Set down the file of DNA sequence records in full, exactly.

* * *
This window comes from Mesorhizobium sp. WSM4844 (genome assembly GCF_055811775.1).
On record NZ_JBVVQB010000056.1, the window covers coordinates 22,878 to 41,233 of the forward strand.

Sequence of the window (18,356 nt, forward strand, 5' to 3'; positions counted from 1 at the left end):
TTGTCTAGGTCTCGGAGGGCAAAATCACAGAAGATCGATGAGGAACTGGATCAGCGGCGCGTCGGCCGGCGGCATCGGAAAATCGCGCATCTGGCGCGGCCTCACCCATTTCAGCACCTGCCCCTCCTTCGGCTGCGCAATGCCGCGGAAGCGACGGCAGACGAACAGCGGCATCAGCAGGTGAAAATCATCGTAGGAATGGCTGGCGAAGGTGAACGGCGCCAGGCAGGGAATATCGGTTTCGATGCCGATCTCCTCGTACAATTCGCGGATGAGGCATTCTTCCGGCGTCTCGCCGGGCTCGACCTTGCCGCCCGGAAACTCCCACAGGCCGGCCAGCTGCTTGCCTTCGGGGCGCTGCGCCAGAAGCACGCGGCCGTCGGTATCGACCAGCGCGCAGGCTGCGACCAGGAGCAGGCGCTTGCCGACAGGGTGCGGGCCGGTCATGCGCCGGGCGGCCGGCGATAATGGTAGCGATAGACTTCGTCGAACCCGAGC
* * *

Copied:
This window comes from Mesorhizobium sp. WSM4844 (genome assembly GCF_055811775.1).
On record NZ_JBVVQB010000056.1, the window covers coordinates 22,878 to 41,233 of the forward strand.

Sequence of the window (18,356 nt, forward strand, 5' to 3'; positions counted from 1 at the left end):
TTGTCTAGGTCTCGGAGGGCAAAATCACAGAAGATCGATGAGGAACTGGATCAGCGGCGCGTCGGCCGGCGGCATCGGAAAATCGCGCATCTGGCGCGGCCTCACCCATTTCAGCACCTGCCCCTCCTTCGGCTGCGCAATGCCGCGGAAGCGACGGCAGACGAACAGCGGCATCAGCAGGTGAAAATCATCGTAGGAATGGCTGGCGAAGGTGAACGGCGCCAGGCAGGGAATATCGGTTTCGATGCCGATCTCCTCGTACAATTCGCGGATGAGGCATTCTTCCGGCGTCTCGCCGGGCTCGACCTTGCCGCCCGGAAACTCCCACAGGCCGGCCAGCTGCTTGCCTTCGGGGCGCTGCGCCAGAAGCACGCGGCCGTCGGTATCGACCAGCGCGCAGGCTGCGACCAGGAGCAGGCGCTTGCCGACAGGGTGCGGGCCGGTCATGCGCCGGGCGGCCGGCGATAATGGTAGCGATAGACTTCGTCGAACCCGAGC